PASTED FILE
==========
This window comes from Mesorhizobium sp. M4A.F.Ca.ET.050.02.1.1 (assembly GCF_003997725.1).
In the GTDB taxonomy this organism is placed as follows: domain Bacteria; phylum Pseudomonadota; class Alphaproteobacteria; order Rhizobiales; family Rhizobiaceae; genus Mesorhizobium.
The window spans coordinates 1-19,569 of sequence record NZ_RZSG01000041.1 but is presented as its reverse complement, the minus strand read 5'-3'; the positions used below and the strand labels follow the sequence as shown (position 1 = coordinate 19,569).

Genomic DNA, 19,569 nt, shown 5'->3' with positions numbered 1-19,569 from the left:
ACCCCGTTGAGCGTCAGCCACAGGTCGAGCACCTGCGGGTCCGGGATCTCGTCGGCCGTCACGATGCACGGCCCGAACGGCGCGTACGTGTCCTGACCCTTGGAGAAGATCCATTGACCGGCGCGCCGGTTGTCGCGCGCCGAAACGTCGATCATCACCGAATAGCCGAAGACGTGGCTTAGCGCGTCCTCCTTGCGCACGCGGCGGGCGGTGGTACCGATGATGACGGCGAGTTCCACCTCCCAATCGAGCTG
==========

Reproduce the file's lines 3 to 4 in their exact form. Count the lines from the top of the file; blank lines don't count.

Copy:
The window spans coordinates 1-19,569 of sequence record NZ_RZSG01000041.1 but is presented as its reverse complement, the minus strand read 5'-3'; the positions used below and the strand labels follow the sequence as shown (position 1 = coordinate 19,569).

Genomic DNA, 19,569 nt, shown 5'->3' with positions numbered 1-19,569 from the left: